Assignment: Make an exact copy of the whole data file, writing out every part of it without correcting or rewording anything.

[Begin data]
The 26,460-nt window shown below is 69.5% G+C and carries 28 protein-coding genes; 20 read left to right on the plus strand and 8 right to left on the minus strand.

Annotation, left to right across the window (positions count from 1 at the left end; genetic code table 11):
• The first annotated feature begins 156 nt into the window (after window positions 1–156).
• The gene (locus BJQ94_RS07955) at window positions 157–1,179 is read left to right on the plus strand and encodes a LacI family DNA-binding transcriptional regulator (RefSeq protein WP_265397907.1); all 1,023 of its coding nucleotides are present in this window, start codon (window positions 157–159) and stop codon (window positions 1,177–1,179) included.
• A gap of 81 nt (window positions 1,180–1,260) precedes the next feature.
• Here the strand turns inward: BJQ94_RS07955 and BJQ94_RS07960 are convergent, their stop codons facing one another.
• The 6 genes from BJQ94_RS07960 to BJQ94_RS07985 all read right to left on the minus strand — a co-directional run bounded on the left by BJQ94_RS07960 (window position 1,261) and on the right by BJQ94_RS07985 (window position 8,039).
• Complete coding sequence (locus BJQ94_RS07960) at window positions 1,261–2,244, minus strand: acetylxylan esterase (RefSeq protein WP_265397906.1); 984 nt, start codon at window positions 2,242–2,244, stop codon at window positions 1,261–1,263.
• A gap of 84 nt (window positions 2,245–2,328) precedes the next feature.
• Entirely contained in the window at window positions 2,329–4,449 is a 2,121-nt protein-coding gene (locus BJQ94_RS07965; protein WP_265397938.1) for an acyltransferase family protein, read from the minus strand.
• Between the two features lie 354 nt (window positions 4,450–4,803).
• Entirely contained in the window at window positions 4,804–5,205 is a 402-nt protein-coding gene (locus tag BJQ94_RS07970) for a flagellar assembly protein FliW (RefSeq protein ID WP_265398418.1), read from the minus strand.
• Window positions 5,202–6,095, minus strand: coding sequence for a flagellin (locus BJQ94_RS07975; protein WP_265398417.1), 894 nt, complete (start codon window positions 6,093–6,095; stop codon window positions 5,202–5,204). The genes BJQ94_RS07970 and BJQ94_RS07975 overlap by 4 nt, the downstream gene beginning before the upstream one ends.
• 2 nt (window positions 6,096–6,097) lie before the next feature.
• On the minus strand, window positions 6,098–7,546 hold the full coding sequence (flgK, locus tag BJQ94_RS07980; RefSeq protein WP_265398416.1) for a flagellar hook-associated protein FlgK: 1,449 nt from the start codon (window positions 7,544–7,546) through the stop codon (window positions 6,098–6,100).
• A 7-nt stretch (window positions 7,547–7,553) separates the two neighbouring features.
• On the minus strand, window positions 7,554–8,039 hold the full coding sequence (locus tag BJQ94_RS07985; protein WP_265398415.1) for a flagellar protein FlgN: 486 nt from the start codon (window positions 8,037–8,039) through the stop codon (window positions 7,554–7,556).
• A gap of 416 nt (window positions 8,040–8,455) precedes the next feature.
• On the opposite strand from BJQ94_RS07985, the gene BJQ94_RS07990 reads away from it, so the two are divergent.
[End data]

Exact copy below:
The 26,460-nt window shown below is 69.5% G+C and carries 28 protein-coding genes; 20 read left to right on the plus strand and 8 right to left on the minus strand.

Annotation, left to right across the window (positions count from 1 at the left end; genetic code table 11):
• The first annotated feature begins 156 nt into the window (after window positions 1–156).
• The gene (locus BJQ94_RS07955) at window positions 157–1,179 is read left to right on the plus strand and encodes a LacI family DNA-binding transcriptional regulator (RefSeq protein WP_265397907.1); all 1,023 of its coding nucleotides are present in this window, start codon (window positions 157–159) and stop codon (window positions 1,177–1,179) included.
• A gap of 81 nt (window positions 1,180–1,260) precedes the next feature.
• Here the strand turns inward: BJQ94_RS07955 and BJQ94_RS07960 are convergent, their stop codons facing one another.
• The 6 genes from BJQ94_RS07960 to BJQ94_RS07985 all read right to left on the minus strand — a co-directional run bounded on the left by BJQ94_RS07960 (window position 1,261) and on the right by BJQ94_RS07985 (window position 8,039).
• Complete coding sequence (locus BJQ94_RS07960) at window positions 1,261–2,244, minus strand: acetylxylan esterase (RefSeq protein WP_265397906.1); 984 nt, start codon at window positions 2,242–2,244, stop codon at window positions 1,261–1,263.
• A gap of 84 nt (window positions 2,245–2,328) precedes the next feature.
• Entirely contained in the window at window positions 2,329–4,449 is a 2,121-nt protein-coding gene (locus BJQ94_RS07965; protein WP_265397938.1) for an acyltransferase family protein, read from the minus strand.
• Between the two features lie 354 nt (window positions 4,450–4,803).
• Entirely contained in the window at window positions 4,804–5,205 is a 402-nt protein-coding gene (locus tag BJQ94_RS07970) for a flagellar assembly protein FliW (RefSeq protein ID WP_265398418.1), read from the minus strand.
• Window positions 5,202–6,095, minus strand: coding sequence for a flagellin (locus BJQ94_RS07975; protein WP_265398417.1), 894 nt, complete (start codon window positions 6,093–6,095; stop codon window positions 5,202–5,204). The genes BJQ94_RS07970 and BJQ94_RS07975 overlap by 4 nt, the downstream gene beginning before the upstream one ends.
• 2 nt (window positions 6,096–6,097) lie before the next feature.
• On the minus strand, window positions 6,098–7,546 hold the full coding sequence (flgK, locus tag BJQ94_RS07980; RefSeq protein WP_265398416.1) for a flagellar hook-associated protein FlgK: 1,449 nt from the start codon (window positions 7,544–7,546) through the stop codon (window positions 6,098–6,100).
• A 7-nt stretch (window positions 7,547–7,553) separates the two neighbouring features.
• On the minus strand, window positions 7,554–8,039 hold the full coding sequence (locus tag BJQ94_RS07985; protein WP_265398415.1) for a flagellar protein FlgN: 486 nt from the start codon (window positions 8,037–8,039) through the stop codon (window positions 7,554–7,556).
• A gap of 416 nt (window positions 8,040–8,455) precedes the next feature.
• On the opposite strand from BJQ94_RS07985, the gene BJQ94_RS07990 reads away from it, so the two are divergent.